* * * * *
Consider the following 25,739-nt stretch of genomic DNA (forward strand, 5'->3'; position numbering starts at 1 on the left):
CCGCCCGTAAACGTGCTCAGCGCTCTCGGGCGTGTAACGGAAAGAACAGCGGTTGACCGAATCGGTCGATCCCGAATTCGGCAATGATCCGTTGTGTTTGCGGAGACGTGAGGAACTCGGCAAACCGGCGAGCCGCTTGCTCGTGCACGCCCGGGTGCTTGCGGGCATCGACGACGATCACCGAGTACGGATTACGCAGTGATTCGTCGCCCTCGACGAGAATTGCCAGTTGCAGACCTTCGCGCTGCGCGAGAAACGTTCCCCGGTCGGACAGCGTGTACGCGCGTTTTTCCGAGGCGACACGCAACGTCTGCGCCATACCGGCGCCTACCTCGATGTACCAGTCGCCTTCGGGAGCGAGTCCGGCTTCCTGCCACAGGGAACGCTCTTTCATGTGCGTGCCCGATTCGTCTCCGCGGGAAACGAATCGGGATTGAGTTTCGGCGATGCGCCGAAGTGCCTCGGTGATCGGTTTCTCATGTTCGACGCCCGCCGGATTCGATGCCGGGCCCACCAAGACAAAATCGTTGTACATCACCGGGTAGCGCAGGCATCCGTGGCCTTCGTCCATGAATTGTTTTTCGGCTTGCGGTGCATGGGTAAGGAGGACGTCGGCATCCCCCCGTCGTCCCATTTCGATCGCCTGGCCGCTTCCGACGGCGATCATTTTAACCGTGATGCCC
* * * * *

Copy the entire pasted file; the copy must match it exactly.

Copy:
Consider the following 25,739-nt stretch of genomic DNA (forward strand, 5'->3'; position numbering starts at 1 on the left):
CCGCCCGTAAACGTGCTCAGCGCTCTCGGGCGTGTAACGGAAAGAACAGCGGTTGACCGAATCGGTCGATCCCGAATTCGGCAATGATCCGTTGTGTTTGCGGAGACGTGAGGAACTCGGCAAACCGGCGAGCCGCTTGCTCGTGCACGCCCGGGTGCTTGCGGGCATCGACGACGATCACCGAGTACGGATTACGCAGTGATTCGTCGCCCTCGACGAGAATTGCCAGTTGCAGACCTTCGCGCTGCGCGAGAAACGTTCCCCGGTCGGACAGCGTGTACGCGCGTTTTTCCGAGGCGACACGCAACGTCTGCGCCATACCGGCGCCTACCTCGATGTACCAGTCGCCTTCGGGAGCGAGTCCGGCTTCCTGCCACAGGGAACGCTCTTTCATGTGCGTGCCCGATTCGTCTCCGCGGGAAACGAATCGGGATTGAGTTTCGGCGATGCGCCGAAGTGCCTCGGTGATCGGTTTCTCATGTTCGACGCCCGCCGGATTCGATGCCGGGCCCACCAAGACAAAATCGTTGTACATCACCGGGTAGCGCAGGCATCCGTGGCCTTCGTCCATGAATTGTTTTTCGGCTTGCGGTGCATGGGTAAGGAGGACGTCGGCATCCCCCCGTCGTCCCATTTCGATCGCCTGGCCGCTTCCGACGGCGATCATTTTAACCGTGATGCCC